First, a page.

Not every reader spends a lot of time online

11 Aug

Doubtful smiley - raised eyebrow

I find that we—those of us who blog, blog-hop, participate in message boards, readers/authors loops and groups—tend to forget that we are, in fact, a minuscule percentage of the total of readers.

This is, of course, not an original observation—Super Librarian Wendy has often talked about this—but it seems to be a frequently held belief that online readers are, in fact, the majority of romance readership.

What brings this on, you ask?

Well, when news that author Anne Stuart will have books under a different pen name with her new publisher, Janet W. said (among other things) that “…we always know that Jane Smith is now Sally Jones when she’s not writing as Judy Smart …”

Yes, we—people who are active online or are avid followers of Ms Stuart—may know this from the get go, but there will be many readers who will not have a clue. Readers who shop primarily at brick and mortar stores, and whose method of choosing something to read is check out the covers, then read the back cover blurb. Those are the readers the publisher is hoping to entice to read these books by the same author under a different name.

As Jayne Ann Krentz aka Amanda Quick aka Jayne Castle mentioned during her speech at RWA’s Awards Luncheon, it was the change of pseudonym (which included different marketing by herself and the publisher) that allowed her to keep her career alive whenever the previous one… well, flopped.

Yes, now we know that all three writers are the same person writing contemproraries, historicals or fantasy romances (hell, now she’s making a point of tying all three together through her Arcane Society novels!) but at the time? No one knew1, and that was what saved her bacon.

On top of that, there is the little fact that publishers tend to be old, well established corporations (read: lots of inertia to overcome) who, as far as we can tell, are not keen on change. In their view, if it worked twenty years ago, then of course it’ll work now!

Unfortunately for many a publisher, this doesn’t quite hold true anymore—people are people now as they ever were, but we communicate more and much faster now than we did just a decade ago. It is not only young tweens who spend hours glued to Facebook, and it is not only teens who twitter and text constantly. The likelihood of keeping Ms Stuart’s new pseudonym under wraps for long is much smaller now than it was for Ms Krentz in the eighties or nineties.

Which doesn’t have to be bad news—as a matter of fact, these days many authors are using different pseudonyms as marketing tools, to reach out to different audiences: Ann Aguirre aka Ava Gray; Beth Williamson aka Emma Lang; Jennifer Ashley aka Allyson James; Margaret Rowe aka Maggie Robinson—and many more. Whether or not a reader of Ava Gray (romantic suspense) knows that she also writes as Ann Aguirre (futuristic urban fantasy, contemporary urban fantasy and young adult) is not indispensable to the success of her career, as each subgenre has its own audience. Of course, she won’t cry if there is overlap and readers of romantic suspense find her Skin series by reading her Corine Solomon series.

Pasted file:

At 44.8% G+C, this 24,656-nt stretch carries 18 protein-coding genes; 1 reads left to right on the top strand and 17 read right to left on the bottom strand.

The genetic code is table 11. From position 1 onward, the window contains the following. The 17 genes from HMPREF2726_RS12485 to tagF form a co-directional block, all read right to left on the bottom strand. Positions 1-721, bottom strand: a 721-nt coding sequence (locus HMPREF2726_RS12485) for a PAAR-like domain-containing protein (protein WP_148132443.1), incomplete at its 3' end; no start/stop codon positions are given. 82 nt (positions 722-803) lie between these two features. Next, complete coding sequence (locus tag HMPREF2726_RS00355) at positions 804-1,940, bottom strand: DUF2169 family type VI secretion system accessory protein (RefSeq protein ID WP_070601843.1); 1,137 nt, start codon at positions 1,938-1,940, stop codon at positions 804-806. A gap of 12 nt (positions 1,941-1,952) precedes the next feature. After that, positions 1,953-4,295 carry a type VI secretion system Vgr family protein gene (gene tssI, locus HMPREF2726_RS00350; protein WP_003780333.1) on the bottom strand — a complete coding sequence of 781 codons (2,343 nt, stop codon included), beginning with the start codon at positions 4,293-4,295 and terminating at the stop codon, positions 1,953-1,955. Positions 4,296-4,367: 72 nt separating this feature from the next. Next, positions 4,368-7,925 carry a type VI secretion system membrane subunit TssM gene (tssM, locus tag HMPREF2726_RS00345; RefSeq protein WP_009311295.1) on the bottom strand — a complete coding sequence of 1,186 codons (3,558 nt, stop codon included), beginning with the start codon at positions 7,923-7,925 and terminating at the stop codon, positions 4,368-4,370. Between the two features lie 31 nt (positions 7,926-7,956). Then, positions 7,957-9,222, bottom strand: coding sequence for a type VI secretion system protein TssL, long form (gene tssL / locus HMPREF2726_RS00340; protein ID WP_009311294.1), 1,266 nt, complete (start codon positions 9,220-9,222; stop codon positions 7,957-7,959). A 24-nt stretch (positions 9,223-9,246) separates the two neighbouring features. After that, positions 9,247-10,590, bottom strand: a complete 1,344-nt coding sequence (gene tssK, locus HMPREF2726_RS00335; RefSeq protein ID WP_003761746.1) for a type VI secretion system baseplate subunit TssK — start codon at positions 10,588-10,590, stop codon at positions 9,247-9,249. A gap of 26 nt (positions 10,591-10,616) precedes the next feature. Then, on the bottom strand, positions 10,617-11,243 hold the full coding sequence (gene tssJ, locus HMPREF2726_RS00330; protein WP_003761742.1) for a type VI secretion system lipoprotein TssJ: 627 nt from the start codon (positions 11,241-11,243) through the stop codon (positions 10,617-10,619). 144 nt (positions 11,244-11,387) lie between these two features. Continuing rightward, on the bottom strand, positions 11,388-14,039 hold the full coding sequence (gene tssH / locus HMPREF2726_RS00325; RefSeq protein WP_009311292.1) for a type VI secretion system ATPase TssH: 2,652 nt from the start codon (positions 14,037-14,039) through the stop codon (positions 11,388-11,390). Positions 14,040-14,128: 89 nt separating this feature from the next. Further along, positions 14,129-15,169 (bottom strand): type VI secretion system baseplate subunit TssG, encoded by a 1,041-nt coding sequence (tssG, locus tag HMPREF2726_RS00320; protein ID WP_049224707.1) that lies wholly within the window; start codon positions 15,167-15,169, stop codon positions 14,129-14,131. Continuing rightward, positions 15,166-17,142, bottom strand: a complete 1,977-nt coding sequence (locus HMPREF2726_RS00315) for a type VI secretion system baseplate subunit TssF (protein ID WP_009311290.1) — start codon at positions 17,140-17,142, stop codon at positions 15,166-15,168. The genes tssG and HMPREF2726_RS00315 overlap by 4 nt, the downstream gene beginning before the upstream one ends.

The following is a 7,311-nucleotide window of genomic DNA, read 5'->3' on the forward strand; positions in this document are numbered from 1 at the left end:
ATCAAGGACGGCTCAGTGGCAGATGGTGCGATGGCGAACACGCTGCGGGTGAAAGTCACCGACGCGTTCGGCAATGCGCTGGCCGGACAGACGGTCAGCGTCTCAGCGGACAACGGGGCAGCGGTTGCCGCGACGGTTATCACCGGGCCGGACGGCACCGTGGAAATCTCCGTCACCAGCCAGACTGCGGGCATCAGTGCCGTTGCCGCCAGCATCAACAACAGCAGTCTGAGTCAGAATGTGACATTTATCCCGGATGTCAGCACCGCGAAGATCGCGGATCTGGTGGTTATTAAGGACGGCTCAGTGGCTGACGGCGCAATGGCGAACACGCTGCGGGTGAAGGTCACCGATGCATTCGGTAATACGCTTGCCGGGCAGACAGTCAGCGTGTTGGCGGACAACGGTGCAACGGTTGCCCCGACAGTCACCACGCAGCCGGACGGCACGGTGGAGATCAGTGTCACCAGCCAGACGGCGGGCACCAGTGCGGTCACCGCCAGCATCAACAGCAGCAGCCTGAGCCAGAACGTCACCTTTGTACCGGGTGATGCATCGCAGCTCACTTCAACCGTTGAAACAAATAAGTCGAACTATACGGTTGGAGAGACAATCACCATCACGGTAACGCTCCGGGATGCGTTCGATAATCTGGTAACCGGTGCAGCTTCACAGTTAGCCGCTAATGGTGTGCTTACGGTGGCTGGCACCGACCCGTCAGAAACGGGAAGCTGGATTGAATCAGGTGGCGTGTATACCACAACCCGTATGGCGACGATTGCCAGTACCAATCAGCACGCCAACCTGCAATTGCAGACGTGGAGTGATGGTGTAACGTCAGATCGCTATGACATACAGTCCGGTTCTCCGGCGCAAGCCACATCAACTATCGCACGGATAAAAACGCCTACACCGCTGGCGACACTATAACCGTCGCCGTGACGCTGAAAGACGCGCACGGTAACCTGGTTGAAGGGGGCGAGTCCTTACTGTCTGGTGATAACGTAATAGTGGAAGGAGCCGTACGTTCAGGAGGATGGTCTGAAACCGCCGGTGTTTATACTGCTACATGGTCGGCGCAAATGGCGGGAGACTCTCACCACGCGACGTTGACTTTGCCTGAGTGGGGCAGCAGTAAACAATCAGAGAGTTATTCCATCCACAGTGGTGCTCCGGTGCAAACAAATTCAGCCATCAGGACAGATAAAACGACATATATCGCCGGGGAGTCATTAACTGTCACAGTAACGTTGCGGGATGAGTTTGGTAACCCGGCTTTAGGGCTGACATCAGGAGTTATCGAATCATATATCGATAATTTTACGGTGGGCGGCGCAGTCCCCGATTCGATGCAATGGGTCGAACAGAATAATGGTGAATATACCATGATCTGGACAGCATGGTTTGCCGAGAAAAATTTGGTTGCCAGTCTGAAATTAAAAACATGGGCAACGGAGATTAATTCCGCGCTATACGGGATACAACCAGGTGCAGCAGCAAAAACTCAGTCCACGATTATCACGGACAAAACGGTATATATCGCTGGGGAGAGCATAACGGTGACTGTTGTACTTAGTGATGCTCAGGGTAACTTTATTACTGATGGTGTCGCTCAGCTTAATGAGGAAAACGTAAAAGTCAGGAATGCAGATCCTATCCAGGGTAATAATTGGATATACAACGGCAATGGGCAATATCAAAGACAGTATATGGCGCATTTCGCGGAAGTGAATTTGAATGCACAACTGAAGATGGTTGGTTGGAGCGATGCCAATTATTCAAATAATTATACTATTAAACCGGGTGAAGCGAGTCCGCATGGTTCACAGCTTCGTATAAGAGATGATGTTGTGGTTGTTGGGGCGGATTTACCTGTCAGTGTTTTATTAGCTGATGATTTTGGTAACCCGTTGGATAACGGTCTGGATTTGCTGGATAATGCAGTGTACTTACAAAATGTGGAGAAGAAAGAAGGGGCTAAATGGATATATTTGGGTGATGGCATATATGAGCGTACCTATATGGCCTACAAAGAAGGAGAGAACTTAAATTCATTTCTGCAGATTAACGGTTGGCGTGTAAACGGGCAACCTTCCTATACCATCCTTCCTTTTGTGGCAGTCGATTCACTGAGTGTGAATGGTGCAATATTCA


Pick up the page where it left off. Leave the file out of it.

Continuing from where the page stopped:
This means that what Pocket is planning on doing with Anne Stuart (i.e., having her ‘debut’ as Kristina Douglas) may very well work for both author and publisher, but not necessarily for the same reasons it did for Ms Krentz twenty plus years ago.

However, generally speaking, what does work is when the publisher knows its market and it’s willing to follow—or even herd along—its customers in profitable directions. A perfect example of this would be Harlequin: in a troubled publishing world, it has continued to post profits without noticeable hiccups. Harlequin has made their authors’ backlists available digitally and promoted that catalogue to all its readers, traditional or digital. Harlequin has also expanded its horizons with the launch of Carina Press, its digital-first venture.

In contrast, Dorchester’s seemingly impromptu decision to go digital first, POD2 (trade size to boot!) later seems… well, off the wall at best, and doomed at worst. If the company actually knew its market, it would have realized that there are many readers who will simply assume the publisher disappeared once they don’t see the novels and the authors on shelves at their local brick and mortar bookstore.

Yes, of course some readers will head online to a favorite author’s website to find out what happened to that ‘upcoming’ book that was never released, but as I said at the beginning, many more won’t—in my real life experience the percentage of avid readers that actually keep a running list of upcoming releases is still relatively minor. Most simply wait until they see something new by a favorite author at the bookstore.

I guess now it’s basically a wait and see situation—while keeping fingers crossed for the many authors who are caught in the crossfire.

(For a more detailed and articulated piece on what Dorchester decision means for readers, go to Super Librarian Wendy’s blog; also, check out Dorchester’s email to Jane at Dear Author)

Update: via Ann Aguirre’s blog, Jim C Hines on The Death of Print Publishing Part MCCLWTFXVIII

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1 In fact, please raise your hand if you knew Ms Krentz also wrote under Jayne Bennet, Jayne Taylor and Stephanie James all through the 80s, and had one book out in 1989 as Amanda Glass. Yeah, neither did I until I checked her website while writing this piece—go figure, huh?

2 Print on demand

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